Interfaith Soulfulness

I sat in the Yom Kippur service listening to a baritone voice singing, “Ashamnu, Bagadnu, Gazalnu, . . .”

The voice belonged to my son, Jim.

Jim was leading us in confessing that we have trespassed, we have betrayed, we have stolen, we have slandered. The list is as long as the Hebrew alphabet.

I bowed my head and gently beat my chest the way he did. It may have been as much the fact that it was my son leading us as it was the meaning of the prayer that touched me.

Some people around me could recite the words by heart. My Hebrew is not good enough to keep up even with the slow recitation of the words. However, I was not alone in my awkwardness.

Around me were Jews who had grown up with little relationship to Judaism. There were also people like me who are part of interfaith families. Most of those people married into their interfaith family.

In my case, my son is married to the Rabbi. I was sitting next to my grandson, Ziv. His other grandfather, a retired Rabbi and his other grandmother, the daughter of Holocaust survivors, were on the other side of him.

I don’t know what their experience was, but mine was a deep encounter with two things that I had never experienced in worship before: lamentation and timelessness.

It reminded me of something I heard 50 years ago.

When I was in seminary studying for the Methodist ministry, I took a class called “Black Theology.” Our teacher, Dr. Jefferson, had attended his son’s best friend’s Bar Mitzvah the previous weekend. He said, “I learned Jews are like Black Folks. They enjoy their religion.”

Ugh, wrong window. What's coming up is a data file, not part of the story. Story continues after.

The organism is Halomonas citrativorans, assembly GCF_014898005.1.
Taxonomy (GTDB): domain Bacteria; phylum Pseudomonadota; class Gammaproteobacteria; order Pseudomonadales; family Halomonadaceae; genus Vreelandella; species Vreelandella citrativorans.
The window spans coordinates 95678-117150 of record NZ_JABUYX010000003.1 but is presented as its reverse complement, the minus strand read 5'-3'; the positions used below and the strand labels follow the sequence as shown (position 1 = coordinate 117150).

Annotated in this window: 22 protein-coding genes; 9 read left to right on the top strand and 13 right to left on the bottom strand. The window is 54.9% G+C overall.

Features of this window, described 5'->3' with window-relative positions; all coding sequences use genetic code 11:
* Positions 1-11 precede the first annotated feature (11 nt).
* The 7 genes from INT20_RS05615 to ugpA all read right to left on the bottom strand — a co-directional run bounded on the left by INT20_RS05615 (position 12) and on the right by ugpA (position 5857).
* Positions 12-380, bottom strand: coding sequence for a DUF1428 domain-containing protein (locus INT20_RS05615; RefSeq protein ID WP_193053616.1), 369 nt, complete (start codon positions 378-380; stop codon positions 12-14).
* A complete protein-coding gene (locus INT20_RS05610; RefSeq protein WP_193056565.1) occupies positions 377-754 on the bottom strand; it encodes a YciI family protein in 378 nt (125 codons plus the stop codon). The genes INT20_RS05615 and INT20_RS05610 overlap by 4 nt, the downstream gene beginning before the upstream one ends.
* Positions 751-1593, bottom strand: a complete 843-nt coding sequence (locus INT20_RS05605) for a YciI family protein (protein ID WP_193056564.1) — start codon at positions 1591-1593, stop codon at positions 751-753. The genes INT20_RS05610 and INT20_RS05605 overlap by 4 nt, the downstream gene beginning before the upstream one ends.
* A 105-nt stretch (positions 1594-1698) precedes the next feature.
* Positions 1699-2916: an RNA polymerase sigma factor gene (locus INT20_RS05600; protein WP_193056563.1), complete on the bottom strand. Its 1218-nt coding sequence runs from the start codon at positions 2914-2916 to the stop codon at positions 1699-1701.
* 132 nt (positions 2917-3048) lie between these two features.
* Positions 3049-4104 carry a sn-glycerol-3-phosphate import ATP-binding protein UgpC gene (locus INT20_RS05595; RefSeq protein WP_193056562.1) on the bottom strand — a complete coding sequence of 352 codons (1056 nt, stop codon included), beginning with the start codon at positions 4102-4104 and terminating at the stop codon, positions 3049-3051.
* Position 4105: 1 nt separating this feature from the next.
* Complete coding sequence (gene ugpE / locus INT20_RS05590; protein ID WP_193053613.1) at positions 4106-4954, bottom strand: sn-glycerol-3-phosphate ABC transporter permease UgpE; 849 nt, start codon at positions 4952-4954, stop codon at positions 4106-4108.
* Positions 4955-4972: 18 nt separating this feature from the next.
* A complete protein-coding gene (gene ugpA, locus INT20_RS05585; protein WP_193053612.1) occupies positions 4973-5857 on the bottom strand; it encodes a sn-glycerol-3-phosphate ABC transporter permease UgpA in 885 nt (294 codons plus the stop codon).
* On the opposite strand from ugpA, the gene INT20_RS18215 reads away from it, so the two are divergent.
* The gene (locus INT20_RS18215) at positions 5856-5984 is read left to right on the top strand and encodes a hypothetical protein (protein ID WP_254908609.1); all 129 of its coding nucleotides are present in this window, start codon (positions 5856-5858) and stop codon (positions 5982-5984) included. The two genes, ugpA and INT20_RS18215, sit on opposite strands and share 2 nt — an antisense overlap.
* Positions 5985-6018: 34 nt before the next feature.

I winced. I was the only white student in the class. I knew what Dr. Jefferson was not saying when he spoke of Jews and Black Christians enjoying their religion. They were not like White Mainline Protestants who rigorously limit their worship to one hour each week. Who think any emotion beyond an appreciative chuckle at the preacher’s joke or a serious expression when saying the Lord’s Prayer is a sin.

There are reasons for that emotional restraint. My own Methodist tradition tried to make faith in God possible for people living in a Twentieth Century culture dominated by science and reason. There is also something to be said for equanimity — staying peaceful, or at least keeping a stiff upper lip — while riding out life’s storms. But that strength can lead to a denial of the dark side of life, and a consequent inability to celebrate life’s joys.

I knew we lacked something my fellow Black Theology students called “Soul.”

Because I was shaped by White Mainline Protestantism, I have found my encounters with Judaism to be both jarring and delightful, because they are soulful.